By Jenna Tantillo, Site Specialist
As a compact city lined with canals and narrow streets, Amsterdam is not ideal for car traffic. While studying in Amsterdam, you’ll live like the locals and get around town on some of the city’s other modes of transportation with options suitable for any type of commute.
Public transportation in this modern city is equally as advanced as it is efficient. It is nearly all run by the same company, GVB, so you can use the same rechargeable OV-card with a personalized chip for all journeys. This also allows you to go between different modes of transportation within a single commute, paying the GVB boarding fee only once within a 35-minute period. You’ll scan your OV-card upon entering and exiting the vehicle, being charged the boarding fee plus a small fee per kilometer traveled. You can expect a 10km trip to cost around €2.45. Cash is not accepted as payment on many public transportation options, so be sure to have a working credit or debit card when commuting around Amsterdam.
ISA students studying at Vrije Universiteit (VU) and living at the De Boelelaan dorms have a public transportation stop just a block away, in between the dorms and main campus. From the VU stop, it is only a ten minute metro or tram ride to the city center about a seven minute train ride to the airport. Though that is the closest stop, nearly all public transit is connected through Amsterdam’s large and bustling Central Station, located in the heart of town and on the bank of the Ij River.
Amsterdam public transit is nearly all wheelchair-accessible and can accommodate individuals with varying accessibility needs. There is even a GVB app which allows you to see details about the accessibility of particular vehicles and stations, as well as view timetables and plan routes across the different transportation options.
The Amsterdam Metro quickly connects the city center and surrounding suburbs. It has five different lines: three that begin their journeys from Central Station, and two that span the outskirts of the city. Some of the metro stations share their platforms with regular trains, often making the metro a convenient start for longer-distance train travel.
Trams in Amsterdam are a fun and convenient way to travel around town. With fifteen different routes and frequent stops, trams are a reliable and efficient way to get to and around the city center. They have large windows and glide on tracks above ground, offering a unique way to stay cozy and enjoy the sights. Trams are recognizable by their dark blue and white color. But be careful; they are nearly silent, so cyclist and pedestrians should be especially mindful when crossing tram tracks.
During the day, buses are mostly used to connect Amsterdam to the greater metropolitan area. While you may use them on your weekly commute, you will even more so when leaving the city center to visit one of the Netherlands’ surrounding beach towns, gardens, or historic villages.
Buses are especially useful after 12:15am when the metro and trams stop running. Night buses depart from each of their stops about every 30 minutes from 12:30am to 7am. Many operate to and from Central Station, with connections all around Amsterdam. Since there are fewer transportation options after dark, night routes are often longer than those in the daytime, so expect lengthier trip times.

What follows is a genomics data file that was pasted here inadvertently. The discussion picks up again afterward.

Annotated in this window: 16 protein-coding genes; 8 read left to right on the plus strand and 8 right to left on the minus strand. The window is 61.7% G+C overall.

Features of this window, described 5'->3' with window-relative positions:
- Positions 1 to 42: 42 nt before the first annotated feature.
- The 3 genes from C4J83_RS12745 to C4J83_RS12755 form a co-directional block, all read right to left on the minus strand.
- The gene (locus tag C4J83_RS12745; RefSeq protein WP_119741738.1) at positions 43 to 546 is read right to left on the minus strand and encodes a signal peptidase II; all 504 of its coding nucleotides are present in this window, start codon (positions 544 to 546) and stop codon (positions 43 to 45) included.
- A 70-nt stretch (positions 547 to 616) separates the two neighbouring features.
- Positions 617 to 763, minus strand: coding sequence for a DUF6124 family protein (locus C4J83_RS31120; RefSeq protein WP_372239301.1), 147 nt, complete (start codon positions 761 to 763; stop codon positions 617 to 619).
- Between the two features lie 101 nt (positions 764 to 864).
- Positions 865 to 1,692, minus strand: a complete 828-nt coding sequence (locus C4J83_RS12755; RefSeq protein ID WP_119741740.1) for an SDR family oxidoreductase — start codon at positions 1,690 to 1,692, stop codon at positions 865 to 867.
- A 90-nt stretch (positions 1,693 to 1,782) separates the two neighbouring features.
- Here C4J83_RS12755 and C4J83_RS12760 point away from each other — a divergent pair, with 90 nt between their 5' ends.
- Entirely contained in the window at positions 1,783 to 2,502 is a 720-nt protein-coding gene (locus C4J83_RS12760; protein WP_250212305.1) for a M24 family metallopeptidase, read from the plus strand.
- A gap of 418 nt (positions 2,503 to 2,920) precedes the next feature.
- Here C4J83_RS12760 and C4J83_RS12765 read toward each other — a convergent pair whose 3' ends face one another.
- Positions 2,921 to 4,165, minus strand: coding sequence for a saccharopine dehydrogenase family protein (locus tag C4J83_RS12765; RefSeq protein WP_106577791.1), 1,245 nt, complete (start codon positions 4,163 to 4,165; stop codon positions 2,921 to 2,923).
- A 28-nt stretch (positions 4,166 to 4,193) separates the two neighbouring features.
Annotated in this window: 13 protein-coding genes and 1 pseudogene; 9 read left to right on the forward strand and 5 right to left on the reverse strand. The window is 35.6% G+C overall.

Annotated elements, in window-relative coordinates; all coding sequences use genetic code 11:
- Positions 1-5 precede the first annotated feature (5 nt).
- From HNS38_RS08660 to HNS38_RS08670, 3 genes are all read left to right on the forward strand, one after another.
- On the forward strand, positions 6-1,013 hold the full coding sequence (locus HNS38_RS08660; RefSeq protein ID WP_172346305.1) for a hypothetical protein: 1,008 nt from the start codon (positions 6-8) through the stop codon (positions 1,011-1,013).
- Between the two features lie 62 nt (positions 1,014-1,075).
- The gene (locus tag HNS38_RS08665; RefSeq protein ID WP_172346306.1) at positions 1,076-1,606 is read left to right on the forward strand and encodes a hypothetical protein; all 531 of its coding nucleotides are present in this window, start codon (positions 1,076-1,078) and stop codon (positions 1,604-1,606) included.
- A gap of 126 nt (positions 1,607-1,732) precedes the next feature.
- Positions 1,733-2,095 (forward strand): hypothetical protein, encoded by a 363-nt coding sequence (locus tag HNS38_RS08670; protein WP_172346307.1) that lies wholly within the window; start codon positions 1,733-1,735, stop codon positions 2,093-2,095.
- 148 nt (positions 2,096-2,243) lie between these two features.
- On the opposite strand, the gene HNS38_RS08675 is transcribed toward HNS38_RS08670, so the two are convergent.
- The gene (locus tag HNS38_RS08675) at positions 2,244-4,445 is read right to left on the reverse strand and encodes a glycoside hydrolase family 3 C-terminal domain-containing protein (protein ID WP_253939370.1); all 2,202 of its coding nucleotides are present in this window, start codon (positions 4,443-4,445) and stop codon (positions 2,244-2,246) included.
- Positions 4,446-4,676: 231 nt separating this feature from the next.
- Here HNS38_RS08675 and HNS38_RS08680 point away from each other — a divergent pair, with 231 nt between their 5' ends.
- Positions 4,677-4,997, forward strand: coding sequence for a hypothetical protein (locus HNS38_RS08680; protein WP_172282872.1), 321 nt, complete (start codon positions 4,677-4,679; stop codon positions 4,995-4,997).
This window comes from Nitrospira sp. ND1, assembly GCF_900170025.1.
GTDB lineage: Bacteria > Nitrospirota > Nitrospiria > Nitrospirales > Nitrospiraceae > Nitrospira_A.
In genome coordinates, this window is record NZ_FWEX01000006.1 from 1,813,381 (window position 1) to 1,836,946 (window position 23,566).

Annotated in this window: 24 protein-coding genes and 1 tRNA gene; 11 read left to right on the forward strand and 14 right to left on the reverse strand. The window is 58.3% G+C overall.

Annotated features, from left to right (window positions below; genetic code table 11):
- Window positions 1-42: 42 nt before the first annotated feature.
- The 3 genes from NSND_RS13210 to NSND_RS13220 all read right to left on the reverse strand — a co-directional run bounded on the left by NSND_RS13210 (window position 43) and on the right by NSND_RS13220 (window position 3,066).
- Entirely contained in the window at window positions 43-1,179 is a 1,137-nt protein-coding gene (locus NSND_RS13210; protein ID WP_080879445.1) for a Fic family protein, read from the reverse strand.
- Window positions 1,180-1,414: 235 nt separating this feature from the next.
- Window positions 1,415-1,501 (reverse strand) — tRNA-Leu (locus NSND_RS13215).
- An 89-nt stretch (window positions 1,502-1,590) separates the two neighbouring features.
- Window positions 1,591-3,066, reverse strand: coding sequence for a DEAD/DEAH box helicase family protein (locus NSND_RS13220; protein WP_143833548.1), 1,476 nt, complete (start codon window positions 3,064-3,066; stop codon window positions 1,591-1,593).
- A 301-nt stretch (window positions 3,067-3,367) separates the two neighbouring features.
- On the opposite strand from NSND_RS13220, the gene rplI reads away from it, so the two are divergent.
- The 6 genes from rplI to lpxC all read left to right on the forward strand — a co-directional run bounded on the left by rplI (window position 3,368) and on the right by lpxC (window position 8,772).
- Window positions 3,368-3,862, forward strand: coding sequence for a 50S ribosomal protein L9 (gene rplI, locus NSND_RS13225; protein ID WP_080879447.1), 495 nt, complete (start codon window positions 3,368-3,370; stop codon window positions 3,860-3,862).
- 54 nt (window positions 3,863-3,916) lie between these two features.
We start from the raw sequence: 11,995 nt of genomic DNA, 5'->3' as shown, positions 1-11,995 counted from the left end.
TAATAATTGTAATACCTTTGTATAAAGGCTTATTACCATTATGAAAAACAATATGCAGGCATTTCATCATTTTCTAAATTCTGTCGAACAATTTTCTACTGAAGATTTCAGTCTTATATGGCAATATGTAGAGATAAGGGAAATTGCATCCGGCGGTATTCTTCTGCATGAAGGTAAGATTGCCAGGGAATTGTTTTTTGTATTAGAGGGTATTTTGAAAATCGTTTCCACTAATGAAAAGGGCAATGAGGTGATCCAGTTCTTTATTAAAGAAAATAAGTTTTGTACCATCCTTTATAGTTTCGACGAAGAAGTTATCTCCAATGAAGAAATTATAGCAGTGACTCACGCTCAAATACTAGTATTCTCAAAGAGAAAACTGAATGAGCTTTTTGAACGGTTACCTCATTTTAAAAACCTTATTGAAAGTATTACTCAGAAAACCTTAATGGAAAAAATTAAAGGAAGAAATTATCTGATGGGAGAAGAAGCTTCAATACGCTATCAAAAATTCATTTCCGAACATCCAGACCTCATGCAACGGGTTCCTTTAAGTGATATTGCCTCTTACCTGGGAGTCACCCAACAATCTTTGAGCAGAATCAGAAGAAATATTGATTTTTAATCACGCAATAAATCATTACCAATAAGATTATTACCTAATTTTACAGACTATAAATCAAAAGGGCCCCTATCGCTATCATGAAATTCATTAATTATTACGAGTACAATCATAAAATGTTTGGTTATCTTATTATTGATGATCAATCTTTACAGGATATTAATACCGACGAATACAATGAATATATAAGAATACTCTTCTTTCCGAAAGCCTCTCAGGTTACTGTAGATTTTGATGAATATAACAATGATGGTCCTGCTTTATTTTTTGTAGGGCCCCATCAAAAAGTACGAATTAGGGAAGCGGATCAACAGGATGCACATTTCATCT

Though transportation in Amsterdam used to be highly characterized by boat-travel on the city’s web of canals, today’s canal traffic is mostly comprised of tourist cruises and personal boats. Ferries in Amsterdam instead cross the Ij River, connecting the Amsterdam city center with the north (or Noord) neighborhood. These are free ferries that run 24 hours a day, departing every few minutes. Most leave from Central Station, where you will see a digital countdown clock at each platform counting down the seconds until the next departure.
The train is a quick way to travel to and from Amsterdam as well as the Amsterdam Schiphol Airport. Central station is the main rail hub, providing quick and easy access to the city center or other modes of public transportation. Trains connect Amsterdam to other Dutch cities, as well as to neighboring Belgium, France, and Germany.
Amsterdam is considered the most bicycle-friendly capital city in the world and many consider riding a bike essential to the local experience. The city is flat and compact with large and clearly delineated bike lanes, often making cycling the most efficient way to traverse the city all while taking in in the picturesque views. Bikes are also welcome on most modes of public transportation, making them a useful option even just to travel among other transit routes.
During your term abroad, there are options to rent a bike for the hour, day, weekend, or entire term. While there are many bike rental shops around town, there is even one on the VU campus where you can rent a bike and a lock for one flat fee. The fee even includes upkeep, advice, and repairs on all bikes during your rental period. If you do chose to participate in Amsterdam’s bike culture, remember to always be alert to your surroundings, wear a helmet, and follow all local laws.
No matter the time or weather, your energy level or abilities, there is always a means to get around the bustling and well-connected city of Amsterdam. There is an undeniable rhythm in the city as locals and visitors alike go about their commutes, sharing the experience with fellow community members rather than sitting alone in cars. While studying in Amsterdam, you’ll be a part of this rhythm and you may even find the transit journey equally as interesting as your destination.
Learn more about ISA’s study abroad program in Amsterdam.
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